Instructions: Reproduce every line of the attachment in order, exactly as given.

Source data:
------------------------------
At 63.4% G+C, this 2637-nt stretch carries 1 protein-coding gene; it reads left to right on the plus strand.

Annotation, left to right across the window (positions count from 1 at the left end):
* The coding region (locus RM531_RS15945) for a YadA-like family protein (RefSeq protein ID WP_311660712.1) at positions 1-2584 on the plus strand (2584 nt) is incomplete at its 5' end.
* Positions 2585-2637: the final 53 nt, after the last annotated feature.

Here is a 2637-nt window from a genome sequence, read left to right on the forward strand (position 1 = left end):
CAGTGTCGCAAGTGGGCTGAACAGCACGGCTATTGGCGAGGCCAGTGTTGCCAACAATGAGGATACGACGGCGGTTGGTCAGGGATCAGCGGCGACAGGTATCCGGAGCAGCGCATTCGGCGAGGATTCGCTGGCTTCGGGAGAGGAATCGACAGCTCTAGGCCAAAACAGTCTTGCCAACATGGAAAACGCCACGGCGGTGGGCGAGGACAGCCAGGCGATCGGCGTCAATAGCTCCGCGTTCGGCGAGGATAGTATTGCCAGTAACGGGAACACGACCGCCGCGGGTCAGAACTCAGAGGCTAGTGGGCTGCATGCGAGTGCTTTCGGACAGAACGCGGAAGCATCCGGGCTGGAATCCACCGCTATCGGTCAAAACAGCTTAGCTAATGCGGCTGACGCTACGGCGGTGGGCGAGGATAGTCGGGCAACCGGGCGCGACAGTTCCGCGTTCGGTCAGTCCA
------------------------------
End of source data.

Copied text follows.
At 63.4% G+C, this 2637-nt stretch carries 1 protein-coding gene; it reads left to right on the plus strand.

Annotation, left to right across the window (positions count from 1 at the left end):
* The coding region (locus RM531_RS15945) for a YadA-like family protein (RefSeq protein ID WP_311660712.1) at positions 1-2584 on the plus strand (2584 nt) is incomplete at its 5' end.
* Positions 2585-2637: the final 53 nt, after the last annotated feature.

Here is a 2637-nt window from a genome sequence, read left to right on the forward strand (position 1 = left end):
CAGTGTCGCAAGTGGGCTGAACAGCACGGCTATTGGCGAGGCCAGTGTTGCCAACAATGAGGATACGACGGCGGTTGGTCAGGGATCAGCGGCGACAGGTATCCGGAGCAGCGCATTCGGCGAGGATTCGCTGGCTTCGGGAGAGGAATCGACAGCTCTAGGCCAAAACAGTCTTGCCAACATGGAAAACGCCACGGCGGTGGGCGAGGACAGCCAGGCGATCGGCGTCAATAGCTCCGCGTTCGGCGAGGATAGTATTGCCAGTAACGGGAACACGACCGCCGCGGGTCAGAACTCAGAGGCTAGTGGGCTGCATGCGAGTGCTTTCGGACAGAACGCGGAAGCATCCGGGCTGGAATCCACCGCTATCGGTCAAAACAGCTTAGCTAATGCGGCTGACGCTACGGCGGTGGGCGAGGATAGTCGGGCAACCGGGCGCGACAGTTCCGCGTTCGGTCAGTCCA